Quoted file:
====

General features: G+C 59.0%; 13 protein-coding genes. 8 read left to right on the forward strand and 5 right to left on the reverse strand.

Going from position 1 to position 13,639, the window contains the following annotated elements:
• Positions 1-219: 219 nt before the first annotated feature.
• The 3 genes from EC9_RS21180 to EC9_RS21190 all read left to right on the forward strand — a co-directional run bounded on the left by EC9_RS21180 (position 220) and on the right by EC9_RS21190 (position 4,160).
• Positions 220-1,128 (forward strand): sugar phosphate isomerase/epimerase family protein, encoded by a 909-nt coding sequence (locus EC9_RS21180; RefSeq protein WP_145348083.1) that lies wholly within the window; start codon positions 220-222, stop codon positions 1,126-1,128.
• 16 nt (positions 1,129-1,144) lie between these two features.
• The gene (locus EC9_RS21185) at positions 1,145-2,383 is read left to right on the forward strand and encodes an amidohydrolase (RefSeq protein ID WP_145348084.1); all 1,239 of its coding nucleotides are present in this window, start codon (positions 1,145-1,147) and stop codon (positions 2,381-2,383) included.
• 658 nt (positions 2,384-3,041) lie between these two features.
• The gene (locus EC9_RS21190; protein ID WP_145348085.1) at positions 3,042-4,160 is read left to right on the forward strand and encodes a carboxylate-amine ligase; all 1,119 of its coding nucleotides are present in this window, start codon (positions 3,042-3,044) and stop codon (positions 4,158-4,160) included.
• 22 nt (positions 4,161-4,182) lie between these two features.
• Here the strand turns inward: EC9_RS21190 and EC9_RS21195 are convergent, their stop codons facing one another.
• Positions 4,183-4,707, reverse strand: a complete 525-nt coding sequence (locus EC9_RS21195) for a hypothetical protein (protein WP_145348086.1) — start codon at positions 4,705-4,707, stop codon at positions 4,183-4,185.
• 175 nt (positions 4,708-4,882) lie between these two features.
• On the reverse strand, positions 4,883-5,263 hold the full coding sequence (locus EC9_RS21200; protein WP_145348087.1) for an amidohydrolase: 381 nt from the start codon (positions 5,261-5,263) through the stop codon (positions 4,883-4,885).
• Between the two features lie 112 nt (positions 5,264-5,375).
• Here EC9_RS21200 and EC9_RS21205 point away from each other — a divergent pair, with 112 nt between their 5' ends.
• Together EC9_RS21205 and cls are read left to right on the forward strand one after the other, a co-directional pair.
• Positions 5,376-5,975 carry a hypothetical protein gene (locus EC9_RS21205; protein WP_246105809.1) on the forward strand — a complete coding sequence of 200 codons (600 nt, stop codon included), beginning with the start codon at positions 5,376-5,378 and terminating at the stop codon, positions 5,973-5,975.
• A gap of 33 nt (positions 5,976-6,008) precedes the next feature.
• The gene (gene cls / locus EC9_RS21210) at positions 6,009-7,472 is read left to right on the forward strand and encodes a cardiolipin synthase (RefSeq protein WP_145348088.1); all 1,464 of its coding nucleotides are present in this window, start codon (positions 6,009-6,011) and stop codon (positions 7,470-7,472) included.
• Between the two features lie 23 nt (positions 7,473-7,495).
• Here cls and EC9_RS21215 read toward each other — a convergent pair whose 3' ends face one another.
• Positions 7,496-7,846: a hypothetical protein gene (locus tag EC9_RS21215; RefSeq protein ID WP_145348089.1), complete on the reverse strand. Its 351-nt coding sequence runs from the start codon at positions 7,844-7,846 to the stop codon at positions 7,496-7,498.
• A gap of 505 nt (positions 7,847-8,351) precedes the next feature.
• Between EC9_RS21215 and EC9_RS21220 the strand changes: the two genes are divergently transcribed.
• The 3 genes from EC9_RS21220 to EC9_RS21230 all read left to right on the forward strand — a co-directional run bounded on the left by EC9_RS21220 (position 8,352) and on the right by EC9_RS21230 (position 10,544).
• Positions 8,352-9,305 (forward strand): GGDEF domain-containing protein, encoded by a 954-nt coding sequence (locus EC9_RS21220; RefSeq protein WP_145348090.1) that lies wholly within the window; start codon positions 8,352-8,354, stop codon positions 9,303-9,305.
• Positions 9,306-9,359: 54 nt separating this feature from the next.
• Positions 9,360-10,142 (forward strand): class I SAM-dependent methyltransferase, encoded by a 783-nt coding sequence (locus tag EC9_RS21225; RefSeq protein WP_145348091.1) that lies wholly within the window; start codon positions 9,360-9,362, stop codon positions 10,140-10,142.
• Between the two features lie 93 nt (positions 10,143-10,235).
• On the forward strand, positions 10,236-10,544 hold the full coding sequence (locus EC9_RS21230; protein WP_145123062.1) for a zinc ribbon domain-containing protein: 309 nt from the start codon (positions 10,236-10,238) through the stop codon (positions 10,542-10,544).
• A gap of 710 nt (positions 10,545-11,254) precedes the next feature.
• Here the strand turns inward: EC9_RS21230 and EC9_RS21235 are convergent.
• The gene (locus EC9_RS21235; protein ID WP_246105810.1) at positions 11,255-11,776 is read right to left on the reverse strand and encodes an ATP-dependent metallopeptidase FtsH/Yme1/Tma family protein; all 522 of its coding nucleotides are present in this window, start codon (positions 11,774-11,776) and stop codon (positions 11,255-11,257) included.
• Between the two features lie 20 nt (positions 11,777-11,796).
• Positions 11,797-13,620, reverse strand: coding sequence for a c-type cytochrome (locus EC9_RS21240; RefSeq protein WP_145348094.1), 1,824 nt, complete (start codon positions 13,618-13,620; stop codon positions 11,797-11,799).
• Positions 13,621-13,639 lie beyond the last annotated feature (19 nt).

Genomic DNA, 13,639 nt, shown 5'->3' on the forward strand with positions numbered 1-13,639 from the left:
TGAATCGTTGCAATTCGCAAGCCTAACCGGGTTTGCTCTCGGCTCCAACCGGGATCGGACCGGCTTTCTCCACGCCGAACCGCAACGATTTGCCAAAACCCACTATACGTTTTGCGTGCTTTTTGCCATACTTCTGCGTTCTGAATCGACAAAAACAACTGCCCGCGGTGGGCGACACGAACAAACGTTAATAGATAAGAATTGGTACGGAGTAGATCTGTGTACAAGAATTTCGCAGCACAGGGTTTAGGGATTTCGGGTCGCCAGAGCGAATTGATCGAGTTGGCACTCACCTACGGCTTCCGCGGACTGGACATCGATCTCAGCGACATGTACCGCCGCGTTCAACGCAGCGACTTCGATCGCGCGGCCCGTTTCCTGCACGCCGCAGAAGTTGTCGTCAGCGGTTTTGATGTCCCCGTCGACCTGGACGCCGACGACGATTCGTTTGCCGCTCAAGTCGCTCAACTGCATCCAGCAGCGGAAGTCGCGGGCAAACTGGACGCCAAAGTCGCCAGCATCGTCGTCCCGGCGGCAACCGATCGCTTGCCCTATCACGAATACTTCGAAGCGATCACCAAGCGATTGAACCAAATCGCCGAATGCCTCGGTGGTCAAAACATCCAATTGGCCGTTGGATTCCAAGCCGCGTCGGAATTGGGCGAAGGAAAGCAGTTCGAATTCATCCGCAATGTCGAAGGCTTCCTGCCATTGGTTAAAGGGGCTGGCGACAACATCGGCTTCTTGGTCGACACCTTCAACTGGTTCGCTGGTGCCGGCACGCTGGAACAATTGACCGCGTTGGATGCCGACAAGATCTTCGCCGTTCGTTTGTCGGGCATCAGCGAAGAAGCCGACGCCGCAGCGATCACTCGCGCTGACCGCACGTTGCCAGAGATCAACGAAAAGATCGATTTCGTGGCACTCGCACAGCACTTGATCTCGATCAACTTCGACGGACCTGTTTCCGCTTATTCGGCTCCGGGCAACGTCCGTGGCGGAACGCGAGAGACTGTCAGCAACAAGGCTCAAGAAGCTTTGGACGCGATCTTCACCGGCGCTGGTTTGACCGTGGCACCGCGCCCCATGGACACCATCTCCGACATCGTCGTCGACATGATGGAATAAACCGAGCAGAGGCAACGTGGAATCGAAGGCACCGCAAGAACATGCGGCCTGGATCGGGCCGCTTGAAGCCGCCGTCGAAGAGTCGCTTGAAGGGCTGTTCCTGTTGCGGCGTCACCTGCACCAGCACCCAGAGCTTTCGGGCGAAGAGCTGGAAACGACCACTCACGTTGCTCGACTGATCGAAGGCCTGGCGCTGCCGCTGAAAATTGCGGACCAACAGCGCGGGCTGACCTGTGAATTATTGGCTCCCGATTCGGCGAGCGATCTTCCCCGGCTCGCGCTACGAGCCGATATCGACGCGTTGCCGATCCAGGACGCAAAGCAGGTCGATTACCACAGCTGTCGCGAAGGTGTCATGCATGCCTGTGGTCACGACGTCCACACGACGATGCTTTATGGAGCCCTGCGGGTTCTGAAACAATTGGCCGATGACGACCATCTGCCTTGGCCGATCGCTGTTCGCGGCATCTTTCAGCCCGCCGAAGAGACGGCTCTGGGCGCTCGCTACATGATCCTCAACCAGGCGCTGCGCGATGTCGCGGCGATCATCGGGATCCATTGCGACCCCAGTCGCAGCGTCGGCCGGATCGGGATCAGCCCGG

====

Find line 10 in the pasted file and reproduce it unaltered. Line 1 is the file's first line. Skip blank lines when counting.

• 22 nt (positions 4,161-4,182) lie between these two features.